11/09/2013 at 18:50

I went to our local Blooms last weekend to get some flower pots - they didn't have any.  Wrong time of the year apparently!

I got some in Homebase - says it all really

19/09/2013 at 22:08

I know I posted this a few months ago so sorry for repeating it, but I thought it is very apt!

The Nation's Love Affair

As a nation, we have often been regarded as dog lovers, tea lovers, useless lovers and also garden lovers and today it is the latter that I most want to focus on. We would all like to think that we are as green fingered as the next man, but when we look at the houses and gardens around us, it is quite easy to see that we are more like a village or small hamlet rather than a nation of garden lovers.

This is why I am going to make this claim. We are not a nation of garden lovers; we are a nation of garden CENTRE lovers. That’s it, we are obsessed with spending every un-worked minute, casually browsing the endless displays of pitch forks and gas barbeques, knowing full well that the more time spent planning where the decking will go, the less time spent turning the borders and digging up weeds.

Now, I don’t blame people for choosing this addiction, as I have to admit that I am also an addict and no amount of self denial will change this fact.

I am an addict, I feel liberated for saying that. In fact I might even form a support group so we can talk about petrol hedge trimmers whilst slurping a cup of tea and munching on a sports biscuit. (Biscuit may vary) 

What is it that we adore so profusely about the garden centre?  I found myself trying to answer this question a few weeks ago and I came up with: plants, hanging baskets, tools and country clothing, but then I realised, I had forgotten the most integral part to any self respecting garden mall (sorry, centre) and that is the café. People, old and young, flock to the café to queue for their cup of Earl Grey, homemade soup & a roll or may be a flap jack, which will need a good twenty five minutes to work around the mouth before you can even think about swallowing.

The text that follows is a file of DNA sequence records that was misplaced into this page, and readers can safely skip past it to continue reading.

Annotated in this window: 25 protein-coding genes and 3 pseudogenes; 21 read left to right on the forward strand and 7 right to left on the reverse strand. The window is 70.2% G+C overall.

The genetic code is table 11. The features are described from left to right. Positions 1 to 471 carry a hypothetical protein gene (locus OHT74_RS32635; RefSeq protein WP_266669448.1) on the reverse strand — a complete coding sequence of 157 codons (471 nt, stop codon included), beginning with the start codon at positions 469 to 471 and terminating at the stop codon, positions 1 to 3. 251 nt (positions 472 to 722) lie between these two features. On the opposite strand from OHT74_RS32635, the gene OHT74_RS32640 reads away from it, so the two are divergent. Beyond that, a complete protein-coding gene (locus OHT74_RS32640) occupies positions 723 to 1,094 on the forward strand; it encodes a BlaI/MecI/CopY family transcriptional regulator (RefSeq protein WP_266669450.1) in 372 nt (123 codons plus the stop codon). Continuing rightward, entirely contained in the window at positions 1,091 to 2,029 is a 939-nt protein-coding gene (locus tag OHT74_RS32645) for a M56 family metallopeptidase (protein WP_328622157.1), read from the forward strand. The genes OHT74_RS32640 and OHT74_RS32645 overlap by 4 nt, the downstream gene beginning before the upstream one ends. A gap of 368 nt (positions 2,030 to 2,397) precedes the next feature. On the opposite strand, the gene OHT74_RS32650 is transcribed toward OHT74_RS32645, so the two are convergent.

The garden centre cafe is slowly taking first place in the race to become the hub of the social community. When once it could be said that the local pub filled this role, it is the garden centre that is taking the baton and leading us all to a life of fertilisers and scones. 

Is this a bad thing? Well who am I to judge? All I can say is that, I for one enjoy this craze and I hope that it lasts. Oh and if there are any garden centre managers reading this, please, moisten the flap jacks.

GB

19/09/2013 at 22:29

My favourite local GC has the following; it is of medium size so it carries a good range of plants at reasonable (average to slightly high prices). They do buy in as well as growing some themselves. The staff are extremely knowledgeable and prepared to spend lots of time with you. Several have become friends over the years and we spend time just chatting. Gardens we have visited, Chelsea, GW, MD etc all favourite topics. They have a discount of 10% for "super adults" i.e. pensioners on Mondays which seems to be very popular, and a second loyalty card for the rest of the clientel and rest of the week. They have a very good tearoom with excellent lunches, cream teas etc, which seems to bring in lots of people. They do not do "lifestyle".

They have a garden construction service should you have a project.

Hope all this helps.

12/10/2013 at 19:49

Wow - thank you everyone. I hadn't realised there had been so many contributions (I was away for much of September and life has been hectic since I returned, so I hadn't been on here at all). Thee are really fantastic ideas across the board here, as well as a clear neiva tour of what does/doesn't float the boat of those truly into their gardening.  I think at the entrance of my garden centre I'll need two boards: one that's says 'Newbies' and then lists how we have show gardens, instructions,eto etc for ideas. And one board that says 'experienced gardeners' and lists that we have rare/wide varieties of particular plants, ability to orr in specific plants etc.  it's clear there's a distinct divide. And then there's the tea,cake and a day out people - so a big sign advertising the cafe for them!